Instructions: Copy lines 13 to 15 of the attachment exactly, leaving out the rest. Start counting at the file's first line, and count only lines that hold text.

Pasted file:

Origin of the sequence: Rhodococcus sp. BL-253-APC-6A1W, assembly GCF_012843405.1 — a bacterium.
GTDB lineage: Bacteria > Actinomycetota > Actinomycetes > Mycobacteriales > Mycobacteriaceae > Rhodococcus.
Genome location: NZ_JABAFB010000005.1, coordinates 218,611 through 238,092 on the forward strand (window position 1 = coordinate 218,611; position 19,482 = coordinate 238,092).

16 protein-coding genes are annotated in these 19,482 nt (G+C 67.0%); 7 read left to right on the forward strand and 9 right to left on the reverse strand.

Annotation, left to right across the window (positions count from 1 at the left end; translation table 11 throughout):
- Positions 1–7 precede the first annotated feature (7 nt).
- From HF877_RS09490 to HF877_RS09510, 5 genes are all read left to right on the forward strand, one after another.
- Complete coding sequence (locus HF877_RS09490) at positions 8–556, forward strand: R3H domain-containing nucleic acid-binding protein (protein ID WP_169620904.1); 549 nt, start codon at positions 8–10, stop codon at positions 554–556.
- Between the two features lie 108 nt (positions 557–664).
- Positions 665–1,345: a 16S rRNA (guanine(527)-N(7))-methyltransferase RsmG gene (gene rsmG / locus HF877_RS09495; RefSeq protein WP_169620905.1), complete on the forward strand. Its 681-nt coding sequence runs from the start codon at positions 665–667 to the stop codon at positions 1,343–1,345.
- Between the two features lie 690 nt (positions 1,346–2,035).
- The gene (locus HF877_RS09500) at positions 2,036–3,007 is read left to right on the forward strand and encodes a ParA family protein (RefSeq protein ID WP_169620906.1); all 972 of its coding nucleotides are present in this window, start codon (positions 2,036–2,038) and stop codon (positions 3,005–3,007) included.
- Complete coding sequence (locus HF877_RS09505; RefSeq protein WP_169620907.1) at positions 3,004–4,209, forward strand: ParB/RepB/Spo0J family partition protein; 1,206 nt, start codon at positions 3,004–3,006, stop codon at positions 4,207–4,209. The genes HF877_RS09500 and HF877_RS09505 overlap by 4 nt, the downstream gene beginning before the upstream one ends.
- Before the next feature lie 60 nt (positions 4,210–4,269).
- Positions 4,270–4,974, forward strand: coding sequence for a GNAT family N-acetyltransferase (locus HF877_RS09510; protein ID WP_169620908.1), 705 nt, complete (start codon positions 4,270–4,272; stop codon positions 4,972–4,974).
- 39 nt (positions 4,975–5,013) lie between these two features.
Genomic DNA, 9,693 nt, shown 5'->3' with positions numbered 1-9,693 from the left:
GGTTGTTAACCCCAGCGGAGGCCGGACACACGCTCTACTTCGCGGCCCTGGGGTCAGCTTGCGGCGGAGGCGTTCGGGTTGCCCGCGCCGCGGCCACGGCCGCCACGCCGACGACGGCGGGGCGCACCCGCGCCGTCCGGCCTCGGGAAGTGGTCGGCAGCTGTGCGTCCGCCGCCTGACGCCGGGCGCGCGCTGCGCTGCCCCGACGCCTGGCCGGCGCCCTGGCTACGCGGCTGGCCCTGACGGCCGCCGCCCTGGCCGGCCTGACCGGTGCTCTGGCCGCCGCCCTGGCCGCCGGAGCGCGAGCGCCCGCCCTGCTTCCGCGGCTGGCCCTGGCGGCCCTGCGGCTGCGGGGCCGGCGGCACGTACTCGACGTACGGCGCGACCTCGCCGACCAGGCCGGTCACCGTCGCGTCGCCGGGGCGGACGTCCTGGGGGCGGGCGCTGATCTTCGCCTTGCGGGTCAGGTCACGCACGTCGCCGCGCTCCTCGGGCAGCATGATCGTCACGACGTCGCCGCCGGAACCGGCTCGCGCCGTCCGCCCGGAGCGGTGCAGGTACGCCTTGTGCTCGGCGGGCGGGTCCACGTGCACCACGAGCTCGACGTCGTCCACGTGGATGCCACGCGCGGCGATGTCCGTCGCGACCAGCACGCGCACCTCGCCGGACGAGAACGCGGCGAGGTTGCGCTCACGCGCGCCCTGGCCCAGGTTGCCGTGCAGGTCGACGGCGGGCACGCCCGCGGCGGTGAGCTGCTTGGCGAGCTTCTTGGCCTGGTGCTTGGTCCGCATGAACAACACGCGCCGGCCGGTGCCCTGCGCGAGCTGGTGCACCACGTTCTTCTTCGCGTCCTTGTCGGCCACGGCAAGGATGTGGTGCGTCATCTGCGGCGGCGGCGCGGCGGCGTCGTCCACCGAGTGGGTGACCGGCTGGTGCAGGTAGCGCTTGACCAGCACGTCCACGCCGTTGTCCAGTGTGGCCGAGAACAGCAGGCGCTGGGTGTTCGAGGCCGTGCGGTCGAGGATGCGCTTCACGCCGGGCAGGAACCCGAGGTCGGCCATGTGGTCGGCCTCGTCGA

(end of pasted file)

- Complete coding sequence (locus HF877_RS09505; RefSeq protein WP_169620907.1) at positions 3,004–4,209, forward strand: ParB/RepB/Spo0J family partition protein; 1,206 nt, start codon at positions 3,004–3,006, stop codon at positions 4,207–4,209. The genes HF877_RS09500 and HF877_RS09505 overlap by 4 nt, the downstream gene beginning before the upstream one ends.
- Before the next feature lie 60 nt (positions 4,210–4,269).
- Positions 4,270–4,974, forward strand: coding sequence for a GNAT family N-acetyltransferase (locus HF877_RS09510; protein ID WP_169620908.1), 705 nt, complete (start codon positions 4,270–4,272; stop codon positions 4,972–4,974).